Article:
Adding a Requirement

Requirements specify a rule, i.e. something that must be met, either by being present, or instead not being presented, or having certain content. When the Requirement is not met, the associated Action will be presented on the screen.

When you edit a Requirement, you will see the following screen:

In the Title box, you can give a title to your Requirement, i.e. a short explanation of your requirement in a few words (e.g., "Our liability must be capped" or "Confidentiality obligations must not exceed 5 years").

In the Contents box, you can give more details about the requirement, e.g. a description on what you expect to see in a contract or clause.

It is not strictly necessary to complete the "Contents" box. If you do not specify any content here, ClauseBuddy will provide the Title to the LLM when submitting the review request. So if your Contents mainly repeats the Title, feel free to omit it.

In the Context box you can specify information for your human colleagues — e.g. internal hyperlinks with more information, internal contact information, "war stories" from the past on how to deal with counterparties on this specific topic, etc. This information will not be submitted to the LLM at all (it will only be presented towards the human end-user), so do not feel constrained in length.

Through the Conditions you can specify Conditions for your particular Requirement to become applicable (see below for more information). When multiple Conditions are specified, you can also specify whether all those Conditions must be met simultaneously, or whether instead it is OK for only one Condition to be met, or whether instead none of the Condition may be fulfilled.

Through the Actions button you can specify adhoc Actions for your particular Requirement. More on that below.

Adding a Condition

A Condition allows to specify towards the LLM when a certain Requirement must be completely ignored.

Why should you want to use a separate Condition?

In principle, you can also specify condition-like elements in the Contents box of a Requirement. However, it is not advisable to this extensively, due to the advantages of using a separate Condition:

  • ClauseBuddy asks the LLM to first check all the separately listed Conditions of all the Requirements, and to assess whether those Conditions are met. The LLMs's opinion on whether or not the Condition(s) is/are met, can afterwards be consulted by the end-user.
  • Conditions can have Questions associated with them, allowing the end-user to convey deal-specific information towards the LLM, as further explained below.
Components of a Condition

Similar to the other reviewing elements, a Condition has a Title box in which you can provide a brief description of your Condition (e.g., "Contract value more than 5000 EUR").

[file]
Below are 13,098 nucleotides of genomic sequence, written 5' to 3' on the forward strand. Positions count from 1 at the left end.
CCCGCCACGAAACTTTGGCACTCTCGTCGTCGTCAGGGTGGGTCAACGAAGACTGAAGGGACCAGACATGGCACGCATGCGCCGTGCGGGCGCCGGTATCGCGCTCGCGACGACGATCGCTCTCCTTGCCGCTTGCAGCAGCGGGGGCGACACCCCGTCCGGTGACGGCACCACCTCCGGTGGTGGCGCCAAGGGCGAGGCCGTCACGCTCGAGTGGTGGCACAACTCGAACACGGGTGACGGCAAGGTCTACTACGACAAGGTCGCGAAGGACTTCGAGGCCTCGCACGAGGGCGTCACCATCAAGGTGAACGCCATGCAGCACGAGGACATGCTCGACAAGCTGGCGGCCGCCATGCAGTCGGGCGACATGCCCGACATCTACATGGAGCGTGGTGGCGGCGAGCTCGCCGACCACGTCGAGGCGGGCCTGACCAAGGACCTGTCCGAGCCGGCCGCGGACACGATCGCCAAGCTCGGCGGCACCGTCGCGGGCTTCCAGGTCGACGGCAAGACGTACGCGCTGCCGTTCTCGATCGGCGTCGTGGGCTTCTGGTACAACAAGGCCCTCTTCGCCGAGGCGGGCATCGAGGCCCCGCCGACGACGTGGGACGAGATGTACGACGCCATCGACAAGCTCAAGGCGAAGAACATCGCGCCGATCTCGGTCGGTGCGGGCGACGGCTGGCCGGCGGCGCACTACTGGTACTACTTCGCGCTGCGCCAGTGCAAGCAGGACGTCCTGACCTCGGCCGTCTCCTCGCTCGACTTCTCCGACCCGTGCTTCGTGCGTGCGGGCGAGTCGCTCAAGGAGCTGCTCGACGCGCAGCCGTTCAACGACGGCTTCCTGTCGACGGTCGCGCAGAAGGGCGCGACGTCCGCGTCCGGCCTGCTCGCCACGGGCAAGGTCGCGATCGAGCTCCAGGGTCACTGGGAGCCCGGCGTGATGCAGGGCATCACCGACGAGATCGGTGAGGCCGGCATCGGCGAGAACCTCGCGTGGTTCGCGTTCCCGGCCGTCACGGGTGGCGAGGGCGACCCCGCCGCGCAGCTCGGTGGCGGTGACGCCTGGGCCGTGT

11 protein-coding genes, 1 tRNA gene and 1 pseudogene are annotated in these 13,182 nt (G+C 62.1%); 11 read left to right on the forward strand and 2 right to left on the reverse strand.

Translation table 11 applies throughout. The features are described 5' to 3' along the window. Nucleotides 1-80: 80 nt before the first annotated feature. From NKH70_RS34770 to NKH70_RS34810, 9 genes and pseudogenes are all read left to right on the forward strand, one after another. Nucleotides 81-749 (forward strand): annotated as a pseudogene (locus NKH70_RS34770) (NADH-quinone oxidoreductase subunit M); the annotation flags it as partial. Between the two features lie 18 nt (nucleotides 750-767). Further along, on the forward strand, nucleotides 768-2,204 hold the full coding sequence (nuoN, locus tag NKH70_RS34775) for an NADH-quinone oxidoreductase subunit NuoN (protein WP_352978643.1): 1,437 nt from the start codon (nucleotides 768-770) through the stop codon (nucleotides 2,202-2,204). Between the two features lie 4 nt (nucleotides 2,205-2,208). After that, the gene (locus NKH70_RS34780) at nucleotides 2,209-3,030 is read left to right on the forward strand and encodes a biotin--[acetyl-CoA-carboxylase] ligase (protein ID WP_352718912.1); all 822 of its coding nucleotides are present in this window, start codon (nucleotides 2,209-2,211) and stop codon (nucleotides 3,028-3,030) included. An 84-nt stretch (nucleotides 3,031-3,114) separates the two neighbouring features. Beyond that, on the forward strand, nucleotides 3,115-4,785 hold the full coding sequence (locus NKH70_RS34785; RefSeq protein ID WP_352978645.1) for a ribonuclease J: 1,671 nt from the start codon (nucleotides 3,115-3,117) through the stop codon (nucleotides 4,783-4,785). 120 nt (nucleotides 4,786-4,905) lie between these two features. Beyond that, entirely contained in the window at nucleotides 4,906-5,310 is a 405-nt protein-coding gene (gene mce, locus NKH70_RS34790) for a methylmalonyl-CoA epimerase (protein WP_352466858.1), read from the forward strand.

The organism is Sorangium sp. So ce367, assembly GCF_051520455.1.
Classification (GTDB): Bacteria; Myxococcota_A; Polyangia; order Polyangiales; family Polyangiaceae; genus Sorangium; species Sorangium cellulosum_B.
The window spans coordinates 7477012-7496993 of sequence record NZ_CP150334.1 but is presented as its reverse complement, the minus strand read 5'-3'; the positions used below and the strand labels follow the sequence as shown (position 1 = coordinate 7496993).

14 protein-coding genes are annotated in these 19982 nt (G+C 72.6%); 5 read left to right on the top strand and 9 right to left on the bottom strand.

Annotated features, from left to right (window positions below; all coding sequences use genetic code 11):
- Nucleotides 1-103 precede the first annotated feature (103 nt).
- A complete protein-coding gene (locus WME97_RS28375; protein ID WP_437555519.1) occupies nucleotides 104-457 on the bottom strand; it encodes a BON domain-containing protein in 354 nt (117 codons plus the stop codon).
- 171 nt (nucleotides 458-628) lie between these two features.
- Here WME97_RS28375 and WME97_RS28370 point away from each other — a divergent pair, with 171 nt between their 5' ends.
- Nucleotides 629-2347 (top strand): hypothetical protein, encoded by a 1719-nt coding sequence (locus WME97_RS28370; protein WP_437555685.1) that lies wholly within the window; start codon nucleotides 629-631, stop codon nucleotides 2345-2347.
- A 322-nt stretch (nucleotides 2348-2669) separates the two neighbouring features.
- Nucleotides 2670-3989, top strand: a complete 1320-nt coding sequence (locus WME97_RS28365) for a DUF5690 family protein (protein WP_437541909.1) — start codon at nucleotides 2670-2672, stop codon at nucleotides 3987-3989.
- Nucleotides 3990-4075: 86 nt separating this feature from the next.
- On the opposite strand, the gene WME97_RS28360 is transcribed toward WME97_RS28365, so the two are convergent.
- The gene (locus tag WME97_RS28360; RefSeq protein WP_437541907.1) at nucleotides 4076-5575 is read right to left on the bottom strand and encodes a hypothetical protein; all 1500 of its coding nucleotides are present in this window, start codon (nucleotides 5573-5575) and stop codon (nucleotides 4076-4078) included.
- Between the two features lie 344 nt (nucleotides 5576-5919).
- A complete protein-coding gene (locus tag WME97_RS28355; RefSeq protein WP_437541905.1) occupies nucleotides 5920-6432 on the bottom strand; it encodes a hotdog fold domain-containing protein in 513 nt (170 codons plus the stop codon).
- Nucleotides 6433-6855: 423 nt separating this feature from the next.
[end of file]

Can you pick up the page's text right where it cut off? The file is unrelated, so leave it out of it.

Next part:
If the Condition requires more detail, you can also use the Contents box. (If it contains no contents, ClauseBuddy will instead only submit the Title to the LLM).


You can associate one or more Questions with each Condition. Those Questions will be presented to the end-user, and the answer(s) given by the end-user will subsequently be submitted to the LLM.

Questions are ideal for modulating your review, by including deal-specific information. For example, when a Condition would specify that a certain Requirement is only relevant when the deal value is more than 5000 EUR, but this deal value is not explicitly listed in the contract itself, the LLM obviously would have no way of knowing whether this Requirement is relevant.

You can create any number of questions, and ask different types of question (true/false, text, number, date, duration, currency).

Adding an Action

An Action will be presented towards end-users when a Requirement is not met. For example, when a Requirement is "The applicable court should be French" and the associated Condition is "Deals relating to Product X", then you may want to suggest the end-user to:

  • Insert a clause from your Quality Library that stipulates exactly that.
  • Ask the LLM to rewrite the clause that specifies something different. You can then specify the writing instruction.
  • Delete the clause in the document that specifies a different court.
  • Highlight the clause in the document
  • Add a comment in the document with predefined contents.

Note that you can create multiple Actions for a single Requirement. In fact, it may be helpful towards the end-user to offer multiple Actions for a single requirement, so the end-user can – for example – choose whether to delete an offending clause, or instead highlight it.

Adding an Insight

Insights allow you to provide background information to the LLM.

They are ideal for communicating information that is necessary for the LLM for assessing different Requirements. Instead of explaining certain internal concepts per Requirement, you are advised to create a single Insight that centrally lists that information.

An Insight only contains a Title and Contents box. As is the case with the other components of a Requirement, you can omit the Contents if it would not specify anything beyond the Title.

Review sets

Once you have created several rules in a category, you can optionally create Review Sets by clicking on the "Combine" button.

The underlying idea is that not all your requirements will necessarily apply to every deal. Through Review Sets, you can specify which rules apply, and additionally pre-fill certain questions.

The end-user will then be able to specify the relevant Review Set when submitting an actual review request. For example, when licensing software, you may have 50 different rules that can theoretically apply, depending on the type of software being purchased, its mission critical nature, value, supplier, etc. Many of the more onerous requirements can probably be skipped when purchasing a low-value product, as opposed to purchasing an enterprise-wide multi-million dollar system.

  • If conditions have associated questions, then those can be optionally answered and stored within a Review Set. It is not necessary to answer all questions: questions that are left unanswered, will be asked from the end-user.
  • Only requirements that are selected will be submitted to the LLM.
It is not mandatory to create a Review Set. If you do not create any review set for a particular Review Category, and the end-user selects this Review Category, then all of the elements within that Review Category will be submitted to the LLM (preceded by asking the end-user all questions, since none will be answered).

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Reviewing: introduction